Des scientifiques créent la première imprimante qui sauve des vies

Des scientifiques créent la première imprimante qui sauve des vies

news hardware Scientists create the first printer that saves lives

As more and more people around the world await organ transplants, research on 3D printing of living tissue continues to advance. A hope for many patients. Today, science is advancing in leaps and bounds towards a 3D printer capable of saving lives.

Every year in France, thousands of people benefit from an organ transplant: heart, lungs, cornea, the possibilities are endless. In 2021, 5,273 transplants were performed in France, on patients on the waiting list.Organ transplantation saves lives, but it is conditioned by many limitations. The first, and no less important, is none other than organ availability. The “donations” are, in the vast majority of cases, from people who are deceased and compatible with the patient waiting for a transplant. There are, of course, cases of transplants performed by living donors, but the issue of compatibility remains essential.

3D printers at the service of organ transplantation

In the United States, where the waiting list for an organ transplant exceeds 100,000 patients, 17 people die every day before being able to benefit from a transplant. A situation that pushes many teams of researchers to work hard to find an alternative to traditional transplantation. Among the routes mentioned, is that of bioprinting.

Researchers at the Harvard Wyss Institute are actively working on a bioprinting method capable of producing living tissue through a 3D printing process. This would make it possible to create thick tissue containing human cells, eventually allowing viable organs to be printed for transplants.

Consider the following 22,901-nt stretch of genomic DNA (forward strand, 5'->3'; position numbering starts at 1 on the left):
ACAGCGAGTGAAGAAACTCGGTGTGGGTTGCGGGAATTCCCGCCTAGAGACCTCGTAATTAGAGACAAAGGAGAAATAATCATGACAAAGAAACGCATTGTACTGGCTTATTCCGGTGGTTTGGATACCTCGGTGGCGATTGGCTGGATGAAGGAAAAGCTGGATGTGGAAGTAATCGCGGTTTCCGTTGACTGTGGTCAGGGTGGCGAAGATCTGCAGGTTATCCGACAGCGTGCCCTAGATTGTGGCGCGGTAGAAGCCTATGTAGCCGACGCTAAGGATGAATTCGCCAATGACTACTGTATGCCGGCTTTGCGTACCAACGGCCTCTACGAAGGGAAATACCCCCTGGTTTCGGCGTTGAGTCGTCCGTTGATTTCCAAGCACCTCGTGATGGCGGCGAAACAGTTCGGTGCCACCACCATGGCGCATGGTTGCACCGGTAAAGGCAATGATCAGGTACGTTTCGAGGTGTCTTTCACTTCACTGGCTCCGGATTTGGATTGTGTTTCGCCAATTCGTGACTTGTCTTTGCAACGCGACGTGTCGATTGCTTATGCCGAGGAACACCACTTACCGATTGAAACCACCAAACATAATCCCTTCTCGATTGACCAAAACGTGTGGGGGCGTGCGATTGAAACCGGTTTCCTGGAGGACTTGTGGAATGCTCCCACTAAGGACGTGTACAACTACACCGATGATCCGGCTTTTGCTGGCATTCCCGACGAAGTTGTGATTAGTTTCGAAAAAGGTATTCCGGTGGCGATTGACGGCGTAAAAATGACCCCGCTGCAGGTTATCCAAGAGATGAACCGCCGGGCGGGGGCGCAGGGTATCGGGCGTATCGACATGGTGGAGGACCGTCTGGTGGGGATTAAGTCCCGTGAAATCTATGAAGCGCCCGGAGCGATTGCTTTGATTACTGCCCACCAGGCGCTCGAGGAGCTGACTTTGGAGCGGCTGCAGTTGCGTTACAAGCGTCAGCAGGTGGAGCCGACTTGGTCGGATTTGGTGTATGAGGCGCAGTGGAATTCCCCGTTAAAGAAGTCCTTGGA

Scientists are currently working to extend the lifespan of these tissues., who currently “lives” for about six weeks. They are on their way to solving one of the most critical problems in bioprinting, namely the vascularization of printed fabrics.

The video posted by the Wyss Institute is quite fascinating to watch: anyone who has seen a standard 3d printer work can easily find a familiar diagram there. This is not about plastic, but about layers composed of living cells that, once stacked, constitute a thick vascularized tissue.

“The method uses a customizable printed silicone mold to house and seal the printed fabric on a chip. Within this mold, a grid of larger vascular channels containing live endothelial cells is printed in silicone ink. A separate ink, containing living mesenchymal stem cells (MSCs), is overlaid via a separate print job. After printing, a liquid composed of fibroblasts and extracellular matrix is ​​used to fill the open regions within the construct.the researchers explain.

When printing is complete, the tissue is immediately impregnated with nutrients that ensure its survival, but also its development. This phase is very delicate and this is what is currently at the heart of current research.

3D printed fabric visible through a microscope. We can perceive the vascularization of the stem cells.

What is the use of 3D printing of living tissue?

Scientists initially hope achieve the creation of vascularized tissues viable enough to be used in regenerative medicine, for example to treat severe burns. In such a situation, the printed tissue would contain cells from the body of the person for whom the transplant is intendedwhich would greatly limit the risk of rejection.

As for the 3D printing of viable organs, the road will still be very long. When the technology is viable enough to be tested, it will take years of clinical trials to test the efficacy of printed fabrics. The day when we will see a heart ready to be transplanted from a 3D printer has not yet arrived, but researchers are working on the topic to make this science fiction vision a reality.

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